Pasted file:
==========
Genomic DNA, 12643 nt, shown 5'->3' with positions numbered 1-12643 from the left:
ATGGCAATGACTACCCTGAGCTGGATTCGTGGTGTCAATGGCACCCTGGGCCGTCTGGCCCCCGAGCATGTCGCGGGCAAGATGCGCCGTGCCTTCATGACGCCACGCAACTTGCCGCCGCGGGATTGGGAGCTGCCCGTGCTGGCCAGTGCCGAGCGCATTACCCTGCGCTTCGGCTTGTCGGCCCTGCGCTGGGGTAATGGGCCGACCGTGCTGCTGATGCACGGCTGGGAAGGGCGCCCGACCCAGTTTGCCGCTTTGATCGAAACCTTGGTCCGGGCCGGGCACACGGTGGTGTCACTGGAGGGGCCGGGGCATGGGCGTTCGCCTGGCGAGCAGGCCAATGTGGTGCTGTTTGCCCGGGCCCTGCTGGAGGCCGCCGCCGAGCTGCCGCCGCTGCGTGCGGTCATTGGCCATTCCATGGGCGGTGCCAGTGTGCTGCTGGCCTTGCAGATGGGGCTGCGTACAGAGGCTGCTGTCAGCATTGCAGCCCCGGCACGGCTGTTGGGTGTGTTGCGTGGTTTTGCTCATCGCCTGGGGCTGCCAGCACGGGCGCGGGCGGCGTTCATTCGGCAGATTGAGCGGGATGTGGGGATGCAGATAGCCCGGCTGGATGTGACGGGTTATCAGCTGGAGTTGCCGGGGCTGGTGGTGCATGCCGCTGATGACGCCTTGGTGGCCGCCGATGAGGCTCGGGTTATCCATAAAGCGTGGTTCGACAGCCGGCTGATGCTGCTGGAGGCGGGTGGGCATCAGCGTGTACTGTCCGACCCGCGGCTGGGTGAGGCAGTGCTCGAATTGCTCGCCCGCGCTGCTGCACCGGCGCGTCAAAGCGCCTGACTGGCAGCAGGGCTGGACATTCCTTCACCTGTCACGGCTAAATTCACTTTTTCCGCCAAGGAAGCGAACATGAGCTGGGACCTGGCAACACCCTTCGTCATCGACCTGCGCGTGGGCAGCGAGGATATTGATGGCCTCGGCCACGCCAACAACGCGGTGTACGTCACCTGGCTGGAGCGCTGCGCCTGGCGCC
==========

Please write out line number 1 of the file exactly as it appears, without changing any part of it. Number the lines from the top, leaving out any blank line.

Genomic DNA, 12643 nt, shown 5'->3' with positions numbered 1-12643 from the left: